The guidance for overcoming these first two failure cases of Will is contained in one of my favorite excerpts from Peter Drucker, in his masterpiece The Effective Executive —
"Years ago when I first started out as a consultant, I had to learn how to tell a well-managed industrial plant from a poorly managed one—without any pretense to production knowledge. A well-managed plant, I soon learned, is a quiet place. A factory that is "dramatic," a factory in which the "epic of industry" is unfolded before the visitor's eyes, is poorly managed. A well-managed factory is boring. Nothing exciting happens in it because the crises have been anticipated and have been converted into routine."
I think this is almost a perfect metaphor for reaching most kinds of constant effort over time types of Excellence.
People who rely on constant small dosages of Will are like someone running Drucker’s “dramatic” type of factory — every decision is heroic, inspired, epic, etc.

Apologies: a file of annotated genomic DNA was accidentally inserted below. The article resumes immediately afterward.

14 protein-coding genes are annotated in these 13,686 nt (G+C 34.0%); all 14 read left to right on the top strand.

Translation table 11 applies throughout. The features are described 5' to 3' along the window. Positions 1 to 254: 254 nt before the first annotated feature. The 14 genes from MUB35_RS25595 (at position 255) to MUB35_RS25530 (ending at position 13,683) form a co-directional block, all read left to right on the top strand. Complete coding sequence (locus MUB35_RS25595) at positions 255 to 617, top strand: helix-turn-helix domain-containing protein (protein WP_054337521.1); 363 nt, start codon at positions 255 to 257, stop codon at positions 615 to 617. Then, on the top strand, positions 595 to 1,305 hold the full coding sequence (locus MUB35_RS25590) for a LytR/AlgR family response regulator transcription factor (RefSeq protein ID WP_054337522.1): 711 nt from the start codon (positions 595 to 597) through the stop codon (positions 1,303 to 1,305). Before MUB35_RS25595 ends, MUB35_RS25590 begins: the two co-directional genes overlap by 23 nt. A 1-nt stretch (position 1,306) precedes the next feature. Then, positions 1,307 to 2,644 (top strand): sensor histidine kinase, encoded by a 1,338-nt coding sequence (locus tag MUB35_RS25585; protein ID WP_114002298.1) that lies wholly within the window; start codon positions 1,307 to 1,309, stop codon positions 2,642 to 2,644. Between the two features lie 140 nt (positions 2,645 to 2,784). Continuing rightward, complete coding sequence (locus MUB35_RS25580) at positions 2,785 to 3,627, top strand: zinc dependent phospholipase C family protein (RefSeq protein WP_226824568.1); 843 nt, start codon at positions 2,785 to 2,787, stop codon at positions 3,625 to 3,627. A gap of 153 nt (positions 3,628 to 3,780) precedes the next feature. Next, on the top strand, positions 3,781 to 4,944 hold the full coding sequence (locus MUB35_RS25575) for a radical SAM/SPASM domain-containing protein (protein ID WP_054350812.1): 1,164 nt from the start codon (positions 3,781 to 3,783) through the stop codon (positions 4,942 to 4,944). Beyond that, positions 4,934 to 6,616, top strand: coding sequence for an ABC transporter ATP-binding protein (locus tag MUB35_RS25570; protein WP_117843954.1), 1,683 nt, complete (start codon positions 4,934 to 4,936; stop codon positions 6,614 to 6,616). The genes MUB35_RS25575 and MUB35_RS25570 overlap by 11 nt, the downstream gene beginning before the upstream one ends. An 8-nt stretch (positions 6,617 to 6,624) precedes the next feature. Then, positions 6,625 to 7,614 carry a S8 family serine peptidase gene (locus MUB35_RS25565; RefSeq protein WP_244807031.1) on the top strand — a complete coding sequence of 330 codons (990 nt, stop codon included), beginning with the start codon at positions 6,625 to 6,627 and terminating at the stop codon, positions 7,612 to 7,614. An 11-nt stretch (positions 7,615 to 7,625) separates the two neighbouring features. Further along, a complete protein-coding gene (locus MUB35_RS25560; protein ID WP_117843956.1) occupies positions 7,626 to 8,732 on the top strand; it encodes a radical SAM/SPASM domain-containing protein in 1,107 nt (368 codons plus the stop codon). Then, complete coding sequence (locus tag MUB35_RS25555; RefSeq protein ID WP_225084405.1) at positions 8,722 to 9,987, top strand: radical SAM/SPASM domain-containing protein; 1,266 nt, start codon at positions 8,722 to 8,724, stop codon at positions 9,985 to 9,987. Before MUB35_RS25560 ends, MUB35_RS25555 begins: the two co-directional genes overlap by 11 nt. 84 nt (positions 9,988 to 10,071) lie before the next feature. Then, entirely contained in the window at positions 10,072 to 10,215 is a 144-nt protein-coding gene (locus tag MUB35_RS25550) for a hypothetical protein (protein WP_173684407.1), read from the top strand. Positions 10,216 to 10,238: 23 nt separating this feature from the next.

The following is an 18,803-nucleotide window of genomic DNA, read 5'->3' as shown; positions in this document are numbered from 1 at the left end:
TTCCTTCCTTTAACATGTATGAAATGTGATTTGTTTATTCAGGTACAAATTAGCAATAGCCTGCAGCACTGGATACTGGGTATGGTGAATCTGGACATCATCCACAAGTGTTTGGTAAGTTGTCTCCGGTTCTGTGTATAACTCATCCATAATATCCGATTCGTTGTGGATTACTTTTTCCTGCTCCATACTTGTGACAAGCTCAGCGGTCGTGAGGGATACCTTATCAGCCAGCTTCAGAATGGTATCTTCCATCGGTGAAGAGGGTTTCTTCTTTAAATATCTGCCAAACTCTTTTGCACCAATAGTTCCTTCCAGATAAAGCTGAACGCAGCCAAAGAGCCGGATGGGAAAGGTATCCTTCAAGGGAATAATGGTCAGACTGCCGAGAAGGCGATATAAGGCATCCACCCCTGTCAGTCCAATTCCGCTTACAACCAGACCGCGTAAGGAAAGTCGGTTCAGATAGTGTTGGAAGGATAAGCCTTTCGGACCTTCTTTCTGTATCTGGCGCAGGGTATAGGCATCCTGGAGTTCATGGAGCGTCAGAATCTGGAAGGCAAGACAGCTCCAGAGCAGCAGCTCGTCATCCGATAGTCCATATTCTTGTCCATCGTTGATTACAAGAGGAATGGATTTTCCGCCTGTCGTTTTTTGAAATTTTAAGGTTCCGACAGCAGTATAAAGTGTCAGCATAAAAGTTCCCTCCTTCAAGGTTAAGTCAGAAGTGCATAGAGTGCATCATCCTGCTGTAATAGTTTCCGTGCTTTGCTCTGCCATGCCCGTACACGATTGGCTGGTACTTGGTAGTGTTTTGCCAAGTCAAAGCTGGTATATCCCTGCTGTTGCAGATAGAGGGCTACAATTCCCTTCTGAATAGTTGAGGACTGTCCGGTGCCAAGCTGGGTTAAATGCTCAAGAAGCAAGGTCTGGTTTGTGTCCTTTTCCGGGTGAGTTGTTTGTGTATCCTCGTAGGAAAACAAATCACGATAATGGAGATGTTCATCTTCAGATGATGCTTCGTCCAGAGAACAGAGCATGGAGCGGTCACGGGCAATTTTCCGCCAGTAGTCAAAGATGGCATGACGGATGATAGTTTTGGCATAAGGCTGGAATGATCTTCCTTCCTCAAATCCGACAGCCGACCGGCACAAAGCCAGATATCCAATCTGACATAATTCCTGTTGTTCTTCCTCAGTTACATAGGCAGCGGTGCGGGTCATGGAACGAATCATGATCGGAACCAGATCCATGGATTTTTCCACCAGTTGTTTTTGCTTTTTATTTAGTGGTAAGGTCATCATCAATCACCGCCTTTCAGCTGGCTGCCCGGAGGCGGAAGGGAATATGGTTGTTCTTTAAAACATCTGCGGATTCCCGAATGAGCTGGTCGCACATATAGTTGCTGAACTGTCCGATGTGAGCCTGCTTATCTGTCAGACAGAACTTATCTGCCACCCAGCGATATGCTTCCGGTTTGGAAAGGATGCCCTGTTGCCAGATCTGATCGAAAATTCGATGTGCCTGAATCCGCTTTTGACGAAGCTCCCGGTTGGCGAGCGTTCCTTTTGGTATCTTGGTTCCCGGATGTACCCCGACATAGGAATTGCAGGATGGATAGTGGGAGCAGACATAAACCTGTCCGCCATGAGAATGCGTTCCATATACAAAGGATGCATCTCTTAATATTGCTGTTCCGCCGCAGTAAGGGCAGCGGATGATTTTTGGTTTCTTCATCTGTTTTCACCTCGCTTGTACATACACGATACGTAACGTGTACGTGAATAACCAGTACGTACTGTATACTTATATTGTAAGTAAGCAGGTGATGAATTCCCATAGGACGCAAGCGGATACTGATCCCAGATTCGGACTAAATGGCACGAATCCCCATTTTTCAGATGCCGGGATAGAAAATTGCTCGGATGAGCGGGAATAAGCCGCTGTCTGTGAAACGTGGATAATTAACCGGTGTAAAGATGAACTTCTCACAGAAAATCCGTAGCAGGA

But under perpetual crisis, eventually something breaks down — and Excellence is lost. It’s possible to undo a week of nutritional progress in a few hours of binge eating; it’s possible to lose 6 months of strength training gains in a single weightlifting session that leads to significant injury; it’s possible to mitigate weeks or even months of one’s savings rate with a single dumb impulse purchase.
The answer is not constant Will, but rather converting crisis into routine. If you know you’re the type of person to make impulse purchases, you need to find a way to mitigate that in the future — not to heroically agonize over whether to buy the fancy thing you’re staring at in the moment.
The actual tactical answers are rather boring. There’s things like avoiding shops and advertising that are triggers, keeping lower limits on one’s credit cards or keeping a small amount in one’s main checking account only with the rest of your cash cordoned off in a savings account, and/or making a process where you write down anything you want to buy and sit on it for two weeks.